Depression: A Closer Look At Mental Health 

​What Is ‘Wrong’ with Me?

Do you sometimes feel like something is missing in your life? Maybe you have lost interest in the activities that you used to love, such as biking or swimming. Are you feeling more tired than usual? You may be suffering from clinical depression. Depression is one of the most common mental health disorders in the world and affects 350 million people worldwide. In the United States, over 16 million adults have had at least one major depressive episode. That is close to 7% of all the adults in the United States.

Who Is Most Affected by Depression?

Although anyone can get depression at any age, and any gender, women are more than twice as likely to become depressed. According to the National Institute of Mental Health (NIMH), the age group that is most affected is between 12 and 25 years of age. However, the Center for Disease Control (CDC) reports a higher incidence of depression in adults from 40 to 59 years old. This discrepancy may be due to fluctuating amounts of reports from different years. Either way, anyone can have depression, no matter how old you are. 

depression, mental health, health, wellbeing

What Are the Symptoms of Depression?

There are different types of depression with various symptoms, but the most common include:

• Feeling sad, hopeless, and depressed for longer than two weeks

• Difficulty concentrating

• Feeling guilty or worthless

• Lack of energy or extreme fatigue

• Change in sleep pattern (sleeping too little or too much)

• Lack of appetite

• Weight loss or gain

• Losing interest in activities you usually enjoy

• Thoughts of harming yourself

Causes of Depression

There is no definite cause of depression but there are many theories and risk factors. Some of these include:

• Imbalance of brain chemicals

• Hormones

• Genetics

• Previous mental health condition

• Environmental such as extreme poverty, abuse, and neglect

• Alcohol or drug abuse

depression, mental health, health, wellbeing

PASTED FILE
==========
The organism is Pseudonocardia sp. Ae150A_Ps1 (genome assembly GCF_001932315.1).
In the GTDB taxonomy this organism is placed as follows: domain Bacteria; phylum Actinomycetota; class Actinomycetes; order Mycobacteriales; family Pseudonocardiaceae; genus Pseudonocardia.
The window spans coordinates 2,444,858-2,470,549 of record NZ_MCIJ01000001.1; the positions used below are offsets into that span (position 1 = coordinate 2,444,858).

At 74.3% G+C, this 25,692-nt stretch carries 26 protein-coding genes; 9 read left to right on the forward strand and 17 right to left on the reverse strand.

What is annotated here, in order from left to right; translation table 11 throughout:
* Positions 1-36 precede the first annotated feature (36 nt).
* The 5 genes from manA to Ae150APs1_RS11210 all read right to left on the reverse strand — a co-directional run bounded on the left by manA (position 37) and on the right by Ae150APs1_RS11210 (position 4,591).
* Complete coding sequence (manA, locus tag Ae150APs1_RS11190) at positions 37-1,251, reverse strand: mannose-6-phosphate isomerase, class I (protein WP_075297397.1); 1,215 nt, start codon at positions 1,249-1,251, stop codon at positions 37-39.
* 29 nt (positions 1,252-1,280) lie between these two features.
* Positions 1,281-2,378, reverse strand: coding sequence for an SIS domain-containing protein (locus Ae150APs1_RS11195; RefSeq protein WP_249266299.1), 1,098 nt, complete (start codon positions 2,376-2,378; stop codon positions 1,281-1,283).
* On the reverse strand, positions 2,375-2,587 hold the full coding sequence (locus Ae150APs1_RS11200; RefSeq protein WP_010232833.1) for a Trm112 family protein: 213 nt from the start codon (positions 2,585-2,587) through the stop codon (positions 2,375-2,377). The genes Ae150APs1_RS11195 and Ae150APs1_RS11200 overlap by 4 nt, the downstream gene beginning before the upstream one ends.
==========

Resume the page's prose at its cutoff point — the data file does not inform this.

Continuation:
How to Treat Depression

There are many ways to treat depression, from medical to holistic. The most common way to treat depression is with antidepressant medication, such as Prozac, Wellbutrin, or Zoloft. These medications may take one or two weeks to take full effect, but just knowing that you are doing something to help can make you feel better. Psychotherapy is another common treatment for depression that is effective. Also, research shows that exercise is good for depression because it raises the dopamine, endorphins, and serotonin levels in the brain.

Talk Therapy

Talking about what you are feeling is one of the best ways to help yourself feel better. Some people prefer to talk to a psychiatrist, friend, or family member. However, others are more comfortable opening up to strangers in support groups. One thing that has become really popular recently is online therapy. It is extremely convenient to be able to just go online and talk to someone on Facetime, Google Hangouts, or Skype without having to leave your home. This is perfect for those of us who are so busy taking care of the kids, household, and everything else. Some websites offer thousands of licensed therapists who are available 24 hours a day. Go online and check it out. You can start feeling better today.

*Disclosure: This is a sponsored post.

3 thoughts on “Depression: A Closer Look At Mental Health ”

  1. Thank you for this. It’s really important that as many people as possible shout as loudly as possible about mental health issues because they are still not getting the support and financial assistance they so desperately need.

    My advice to people struggling would be to be as open as you can about it, because there will be someone not too far away who will understand completely what seems such a nightmarish mystery to you, and they will help and support you and make you realise that you are not, by any means, alone. They might not be real life friends, they might be social media people – strangers – but that is often better.

    Some of my best friends in all the world have come into my life because of my depression and anxiety, they have been rocks to me and I hope I have been able to repay their kindness, thoughtfulness and rationality. Some I have not yet met, but I still love the bones of them.


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